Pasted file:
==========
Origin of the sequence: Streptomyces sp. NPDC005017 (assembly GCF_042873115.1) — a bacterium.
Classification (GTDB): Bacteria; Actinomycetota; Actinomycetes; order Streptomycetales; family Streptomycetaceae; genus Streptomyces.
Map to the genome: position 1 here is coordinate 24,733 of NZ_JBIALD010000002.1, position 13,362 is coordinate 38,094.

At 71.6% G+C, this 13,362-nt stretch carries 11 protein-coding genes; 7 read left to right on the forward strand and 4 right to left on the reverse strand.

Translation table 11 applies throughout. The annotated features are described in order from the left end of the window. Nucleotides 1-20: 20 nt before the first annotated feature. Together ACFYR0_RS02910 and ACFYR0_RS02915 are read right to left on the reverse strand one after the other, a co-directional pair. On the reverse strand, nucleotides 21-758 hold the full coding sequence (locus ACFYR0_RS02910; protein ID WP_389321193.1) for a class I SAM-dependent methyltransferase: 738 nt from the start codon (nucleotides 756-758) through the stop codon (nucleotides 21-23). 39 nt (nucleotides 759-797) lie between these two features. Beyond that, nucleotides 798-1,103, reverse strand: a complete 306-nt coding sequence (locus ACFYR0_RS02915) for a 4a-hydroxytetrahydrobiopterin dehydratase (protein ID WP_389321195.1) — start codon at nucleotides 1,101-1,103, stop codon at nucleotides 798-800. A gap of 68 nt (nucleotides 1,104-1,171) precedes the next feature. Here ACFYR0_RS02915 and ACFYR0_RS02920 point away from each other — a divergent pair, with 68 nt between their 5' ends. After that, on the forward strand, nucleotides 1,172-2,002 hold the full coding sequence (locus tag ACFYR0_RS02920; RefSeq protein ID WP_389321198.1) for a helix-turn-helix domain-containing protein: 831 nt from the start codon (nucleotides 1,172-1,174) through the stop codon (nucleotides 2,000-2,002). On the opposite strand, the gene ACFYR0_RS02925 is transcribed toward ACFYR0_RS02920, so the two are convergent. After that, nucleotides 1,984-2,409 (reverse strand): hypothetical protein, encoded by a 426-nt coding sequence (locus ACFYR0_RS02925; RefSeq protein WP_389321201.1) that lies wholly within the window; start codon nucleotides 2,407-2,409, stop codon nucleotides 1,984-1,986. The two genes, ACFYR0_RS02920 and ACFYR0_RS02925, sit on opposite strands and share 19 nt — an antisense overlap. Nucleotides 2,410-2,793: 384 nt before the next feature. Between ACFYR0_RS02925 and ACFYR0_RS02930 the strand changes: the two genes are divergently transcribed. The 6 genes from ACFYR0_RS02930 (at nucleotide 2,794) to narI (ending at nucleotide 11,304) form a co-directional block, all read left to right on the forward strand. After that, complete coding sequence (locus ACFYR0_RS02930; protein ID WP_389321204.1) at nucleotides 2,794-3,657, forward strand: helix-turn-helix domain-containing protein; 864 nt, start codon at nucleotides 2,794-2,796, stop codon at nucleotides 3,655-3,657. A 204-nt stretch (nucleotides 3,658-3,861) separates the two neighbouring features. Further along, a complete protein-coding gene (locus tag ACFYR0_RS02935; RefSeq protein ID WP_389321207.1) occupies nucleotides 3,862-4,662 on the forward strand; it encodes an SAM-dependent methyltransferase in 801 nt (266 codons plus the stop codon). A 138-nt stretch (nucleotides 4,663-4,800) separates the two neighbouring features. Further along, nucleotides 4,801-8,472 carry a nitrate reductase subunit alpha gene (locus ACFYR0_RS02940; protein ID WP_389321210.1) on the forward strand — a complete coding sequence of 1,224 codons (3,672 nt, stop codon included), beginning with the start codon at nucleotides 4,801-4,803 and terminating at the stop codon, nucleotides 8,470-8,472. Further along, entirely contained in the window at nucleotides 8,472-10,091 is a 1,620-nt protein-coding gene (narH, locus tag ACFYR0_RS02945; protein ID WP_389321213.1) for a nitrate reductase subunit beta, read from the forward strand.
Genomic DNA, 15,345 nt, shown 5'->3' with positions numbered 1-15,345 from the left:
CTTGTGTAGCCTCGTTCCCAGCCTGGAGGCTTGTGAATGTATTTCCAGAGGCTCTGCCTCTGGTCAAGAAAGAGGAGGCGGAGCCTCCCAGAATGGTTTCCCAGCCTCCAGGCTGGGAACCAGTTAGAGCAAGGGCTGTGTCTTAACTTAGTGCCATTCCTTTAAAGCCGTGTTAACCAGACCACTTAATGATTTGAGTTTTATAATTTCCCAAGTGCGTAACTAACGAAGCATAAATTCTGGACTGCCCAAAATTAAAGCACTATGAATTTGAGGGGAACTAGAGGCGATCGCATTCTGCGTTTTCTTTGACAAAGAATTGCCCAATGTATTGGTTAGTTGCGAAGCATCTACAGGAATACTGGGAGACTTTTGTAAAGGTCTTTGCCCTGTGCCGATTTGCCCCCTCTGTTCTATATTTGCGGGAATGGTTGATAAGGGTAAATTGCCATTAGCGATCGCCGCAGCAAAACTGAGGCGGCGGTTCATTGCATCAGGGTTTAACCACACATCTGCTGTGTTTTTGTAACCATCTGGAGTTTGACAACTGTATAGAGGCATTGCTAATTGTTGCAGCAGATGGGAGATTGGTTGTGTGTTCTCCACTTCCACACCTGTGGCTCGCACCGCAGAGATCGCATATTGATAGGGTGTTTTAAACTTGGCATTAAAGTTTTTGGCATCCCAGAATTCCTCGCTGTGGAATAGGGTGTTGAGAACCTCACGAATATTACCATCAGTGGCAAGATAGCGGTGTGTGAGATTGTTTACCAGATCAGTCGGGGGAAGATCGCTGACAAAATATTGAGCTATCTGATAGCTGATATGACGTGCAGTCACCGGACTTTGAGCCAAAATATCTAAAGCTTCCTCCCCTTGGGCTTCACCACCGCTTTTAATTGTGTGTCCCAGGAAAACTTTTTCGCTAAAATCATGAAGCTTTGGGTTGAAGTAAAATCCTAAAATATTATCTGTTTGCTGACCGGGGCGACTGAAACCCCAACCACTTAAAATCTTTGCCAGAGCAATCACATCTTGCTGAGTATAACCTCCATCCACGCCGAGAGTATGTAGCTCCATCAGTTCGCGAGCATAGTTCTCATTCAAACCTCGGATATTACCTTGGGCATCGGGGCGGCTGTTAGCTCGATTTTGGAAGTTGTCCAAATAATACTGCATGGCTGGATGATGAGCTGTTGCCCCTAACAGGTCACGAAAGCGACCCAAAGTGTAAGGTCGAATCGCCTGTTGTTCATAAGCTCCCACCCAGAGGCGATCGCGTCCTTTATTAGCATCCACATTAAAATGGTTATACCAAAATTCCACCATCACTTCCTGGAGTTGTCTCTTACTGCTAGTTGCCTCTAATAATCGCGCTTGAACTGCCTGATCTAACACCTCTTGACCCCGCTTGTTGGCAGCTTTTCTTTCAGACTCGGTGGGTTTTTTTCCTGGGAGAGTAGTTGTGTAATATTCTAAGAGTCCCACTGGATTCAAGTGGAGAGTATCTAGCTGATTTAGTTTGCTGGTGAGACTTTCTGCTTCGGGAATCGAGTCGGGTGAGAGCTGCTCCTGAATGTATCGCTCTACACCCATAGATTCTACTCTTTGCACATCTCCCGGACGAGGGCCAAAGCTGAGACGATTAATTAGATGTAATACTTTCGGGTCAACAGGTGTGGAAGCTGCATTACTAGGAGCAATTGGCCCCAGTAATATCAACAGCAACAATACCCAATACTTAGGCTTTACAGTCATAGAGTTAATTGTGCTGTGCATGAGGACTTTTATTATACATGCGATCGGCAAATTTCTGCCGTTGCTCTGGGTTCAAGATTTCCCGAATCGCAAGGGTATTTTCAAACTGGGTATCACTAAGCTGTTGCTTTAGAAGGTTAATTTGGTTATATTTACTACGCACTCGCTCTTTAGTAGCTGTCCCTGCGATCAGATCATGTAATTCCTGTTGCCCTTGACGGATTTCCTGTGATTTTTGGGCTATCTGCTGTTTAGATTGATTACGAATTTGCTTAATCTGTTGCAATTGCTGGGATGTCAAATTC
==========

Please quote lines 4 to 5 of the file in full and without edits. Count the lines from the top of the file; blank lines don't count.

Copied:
At 71.6% G+C, this 13,362-nt stretch carries 11 protein-coding genes; 7 read left to right on the forward strand and 4 right to left on the reverse strand.

Translation table 11 applies throughout. The annotated features are described in order from the left end of the window. Nucleotides 1-20: 20 nt before the first annotated feature. Together ACFYR0_RS02910 and ACFYR0_RS02915 are read right to left on the reverse strand one after the other, a co-directional pair. On the reverse strand, nucleotides 21-758 hold the full coding sequence (locus ACFYR0_RS02910; protein ID WP_389321193.1) for a class I SAM-dependent methyltransferase: 738 nt from the start codon (nucleotides 756-758) through the stop codon (nucleotides 21-23). 39 nt (nucleotides 759-797) lie between these two features. Beyond that, nucleotides 798-1,103, reverse strand: a complete 306-nt coding sequence (locus ACFYR0_RS02915) for a 4a-hydroxytetrahydrobiopterin dehydratase (protein ID WP_389321195.1) — start codon at nucleotides 1,101-1,103, stop codon at nucleotides 798-800. A gap of 68 nt (nucleotides 1,104-1,171) precedes the next feature. Here ACFYR0_RS02915 and ACFYR0_RS02920 point away from each other — a divergent pair, with 68 nt between their 5' ends. After that, on the forward strand, nucleotides 1,172-2,002 hold the full coding sequence (locus tag ACFYR0_RS02920; RefSeq protein ID WP_389321198.1) for a helix-turn-helix domain-containing protein: 831 nt from the start codon (nucleotides 1,172-1,174) through the stop codon (nucleotides 2,000-2,002). On the opposite strand, the gene ACFYR0_RS02925 is transcribed toward ACFYR0_RS02920, so the two are convergent. After that, nucleotides 1,984-2,409 (reverse strand): hypothetical protein, encoded by a 426-nt coding sequence (locus ACFYR0_RS02925; RefSeq protein WP_389321201.1) that lies wholly within the window; start codon nucleotides 2,407-2,409, stop codon nucleotides 1,984-1,986. The two genes, ACFYR0_RS02920 and ACFYR0_RS02925, sit on opposite strands and share 19 nt — an antisense overlap. Nucleotides 2,410-2,793: 384 nt before the next feature. Between ACFYR0_RS02925 and ACFYR0_RS02930 the strand changes: the two genes are divergently transcribed. The 6 genes from ACFYR0_RS02930 (at nucleotide 2,794) to narI (ending at nucleotide 11,304) form a co-directional block, all read left to right on the forward strand. After that, complete coding sequence (locus ACFYR0_RS02930; protein ID WP_389321204.1) at nucleotides 2,794-3,657, forward strand: helix-turn-helix domain-containing protein; 864 nt, start codon at nucleotides 2,794-2,796, stop codon at nucleotides 3,655-3,657. A 204-nt stretch (nucleotides 3,658-3,861) separates the two neighbouring features. Further along, a complete protein-coding gene (locus tag ACFYR0_RS02935; RefSeq protein ID WP_389321207.1) occupies nucleotides 3,862-4,662 on the forward strand; it encodes an SAM-dependent methyltransferase in 801 nt (266 codons plus the stop codon). A 138-nt stretch (nucleotides 4,663-4,800) separates the two neighbouring features. Further along, nucleotides 4,801-8,472 carry a nitrate reductase subunit alpha gene (locus ACFYR0_RS02940; protein ID WP_389321210.1) on the forward strand — a complete coding sequence of 1,224 codons (3,672 nt, stop codon included), beginning with the start codon at nucleotides 4,801-4,803 and terminating at the stop codon, nucleotides 8,470-8,472. Further along, entirely contained in the window at nucleotides 8,472-10,091 is a 1,620-nt protein-coding gene (narH, locus tag ACFYR0_RS02945; protein ID WP_389321213.1) for a nitrate reductase subunit beta, read from the forward strand.